From prweek.com/uk: Feedback - Emotive images show the harrowing reality

Campaigns have to break through public apathy...

What charities deal with is often harrowing and trying to pretend otherwise is as bad as employing over-the-top shock tactics ('The Charity Commission warns NGOs over use of emotive language and images', prweek.com/uk, 29 June). Campaigns have to be effective to break through public apathy.

Sarah Chapman

... and show the public authentic suffering

A reader complained about an ad in our paper for Smile Train - a brilliant ad showing children with cleft palates. 'Why show us such distressing images?' was the complaint. 'Wouldn't an ad with happy smiling children work as well?' No. They have had a brilliant response because it shows real suffering. Sarah Chapman is right. If it upsets a few along the way but doesn't distort the truth, fine by me.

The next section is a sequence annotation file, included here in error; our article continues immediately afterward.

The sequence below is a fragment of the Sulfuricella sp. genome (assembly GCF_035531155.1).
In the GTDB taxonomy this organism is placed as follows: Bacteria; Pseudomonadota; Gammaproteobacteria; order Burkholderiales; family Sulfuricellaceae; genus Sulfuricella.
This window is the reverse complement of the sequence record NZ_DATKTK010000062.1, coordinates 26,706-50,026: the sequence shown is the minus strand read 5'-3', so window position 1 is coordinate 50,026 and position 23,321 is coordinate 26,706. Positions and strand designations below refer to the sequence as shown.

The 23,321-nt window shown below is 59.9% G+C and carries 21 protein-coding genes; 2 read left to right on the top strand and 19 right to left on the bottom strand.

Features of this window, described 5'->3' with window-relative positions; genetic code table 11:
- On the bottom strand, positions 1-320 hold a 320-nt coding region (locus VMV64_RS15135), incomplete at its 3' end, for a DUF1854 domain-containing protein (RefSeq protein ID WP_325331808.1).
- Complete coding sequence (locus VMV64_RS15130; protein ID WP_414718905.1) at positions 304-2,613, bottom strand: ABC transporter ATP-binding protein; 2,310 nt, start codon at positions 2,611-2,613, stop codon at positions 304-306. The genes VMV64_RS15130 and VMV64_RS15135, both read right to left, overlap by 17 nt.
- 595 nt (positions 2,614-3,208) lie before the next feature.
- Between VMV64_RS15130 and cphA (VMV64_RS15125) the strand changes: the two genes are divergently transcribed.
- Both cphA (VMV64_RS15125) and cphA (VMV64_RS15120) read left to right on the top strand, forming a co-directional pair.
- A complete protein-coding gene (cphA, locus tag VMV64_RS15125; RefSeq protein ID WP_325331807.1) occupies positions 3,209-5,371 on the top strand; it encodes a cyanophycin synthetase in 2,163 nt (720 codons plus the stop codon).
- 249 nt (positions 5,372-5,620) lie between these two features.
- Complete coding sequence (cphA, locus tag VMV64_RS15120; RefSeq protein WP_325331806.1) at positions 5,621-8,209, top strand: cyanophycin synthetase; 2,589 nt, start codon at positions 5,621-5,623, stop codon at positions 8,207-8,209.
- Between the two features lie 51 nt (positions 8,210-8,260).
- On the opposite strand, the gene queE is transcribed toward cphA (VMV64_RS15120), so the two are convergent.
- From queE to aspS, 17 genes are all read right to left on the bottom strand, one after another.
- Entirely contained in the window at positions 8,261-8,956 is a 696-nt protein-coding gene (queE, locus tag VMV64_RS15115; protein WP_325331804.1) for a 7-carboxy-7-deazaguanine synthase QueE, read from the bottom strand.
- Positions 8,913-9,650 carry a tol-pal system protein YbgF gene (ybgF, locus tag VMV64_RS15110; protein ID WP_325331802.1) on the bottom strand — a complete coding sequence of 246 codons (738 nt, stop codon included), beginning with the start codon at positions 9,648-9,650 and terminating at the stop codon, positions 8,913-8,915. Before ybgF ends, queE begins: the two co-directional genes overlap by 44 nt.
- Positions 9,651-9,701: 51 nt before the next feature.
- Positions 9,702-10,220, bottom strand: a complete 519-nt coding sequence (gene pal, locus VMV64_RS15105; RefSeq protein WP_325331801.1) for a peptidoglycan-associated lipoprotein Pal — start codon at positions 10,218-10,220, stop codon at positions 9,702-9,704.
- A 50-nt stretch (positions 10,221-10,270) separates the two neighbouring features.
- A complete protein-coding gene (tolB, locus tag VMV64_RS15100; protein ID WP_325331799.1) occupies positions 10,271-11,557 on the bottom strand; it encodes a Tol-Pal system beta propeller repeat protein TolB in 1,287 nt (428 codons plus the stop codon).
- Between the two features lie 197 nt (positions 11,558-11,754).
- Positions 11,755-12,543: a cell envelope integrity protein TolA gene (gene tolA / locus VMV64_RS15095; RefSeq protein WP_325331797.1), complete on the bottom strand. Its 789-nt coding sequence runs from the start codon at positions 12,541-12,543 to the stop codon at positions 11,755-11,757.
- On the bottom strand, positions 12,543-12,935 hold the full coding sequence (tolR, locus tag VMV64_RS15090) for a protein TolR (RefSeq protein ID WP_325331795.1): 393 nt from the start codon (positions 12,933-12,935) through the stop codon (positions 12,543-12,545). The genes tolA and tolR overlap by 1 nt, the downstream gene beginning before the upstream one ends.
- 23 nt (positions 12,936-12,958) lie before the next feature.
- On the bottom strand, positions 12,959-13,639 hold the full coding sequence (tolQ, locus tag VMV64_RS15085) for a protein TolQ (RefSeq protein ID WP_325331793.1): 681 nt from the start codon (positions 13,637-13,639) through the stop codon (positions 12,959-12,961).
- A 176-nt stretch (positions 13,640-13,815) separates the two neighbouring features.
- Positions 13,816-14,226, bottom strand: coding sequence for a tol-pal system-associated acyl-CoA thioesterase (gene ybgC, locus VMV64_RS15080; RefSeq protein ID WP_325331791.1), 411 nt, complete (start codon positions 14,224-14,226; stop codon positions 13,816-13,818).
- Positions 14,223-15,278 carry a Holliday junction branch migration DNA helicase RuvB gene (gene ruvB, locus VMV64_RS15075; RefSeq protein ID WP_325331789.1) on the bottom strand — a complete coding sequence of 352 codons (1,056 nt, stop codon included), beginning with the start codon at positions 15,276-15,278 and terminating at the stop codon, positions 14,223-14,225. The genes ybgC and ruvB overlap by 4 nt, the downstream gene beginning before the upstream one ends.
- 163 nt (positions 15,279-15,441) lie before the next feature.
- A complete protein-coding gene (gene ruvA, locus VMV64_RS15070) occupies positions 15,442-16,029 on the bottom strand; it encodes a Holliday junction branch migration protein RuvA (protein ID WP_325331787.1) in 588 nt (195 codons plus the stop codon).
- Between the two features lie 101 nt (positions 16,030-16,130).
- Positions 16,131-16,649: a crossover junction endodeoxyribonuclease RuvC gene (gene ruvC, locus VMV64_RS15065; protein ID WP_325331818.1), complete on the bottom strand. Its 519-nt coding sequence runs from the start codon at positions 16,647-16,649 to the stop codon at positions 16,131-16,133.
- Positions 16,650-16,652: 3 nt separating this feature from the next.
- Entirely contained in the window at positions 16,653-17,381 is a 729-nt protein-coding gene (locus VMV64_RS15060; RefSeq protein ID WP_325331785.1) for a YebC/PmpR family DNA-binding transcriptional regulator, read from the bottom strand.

Tony Watts

- England's attitude is a failure of comms

Isn't it astonishing that no one saw fit to apologise ('Top journalists and consultants show support for FA comms machine', prweek.com/uk, 1 July)? The French and Italians departed with grace. Our team were defensive and petulant. That has to be a failure of comms, doesn't it?

Mark Jones

- Freemasonry is known as a 'society of secrets'

It will be difficult to promote a society that is three hundred years old ('Freemasons hire fresh PR support in bid to rethink "secret society" image', 23 June, prweek.com/uk 23 June), but is scared of publicity, is spiritual but not religious, and is non-political but linked to many conspiracy theories. One of the accepted descriptions of Freemasonry is that it is not a 'secret society', but it is a 'society of secrets'.

Jason Wassell.

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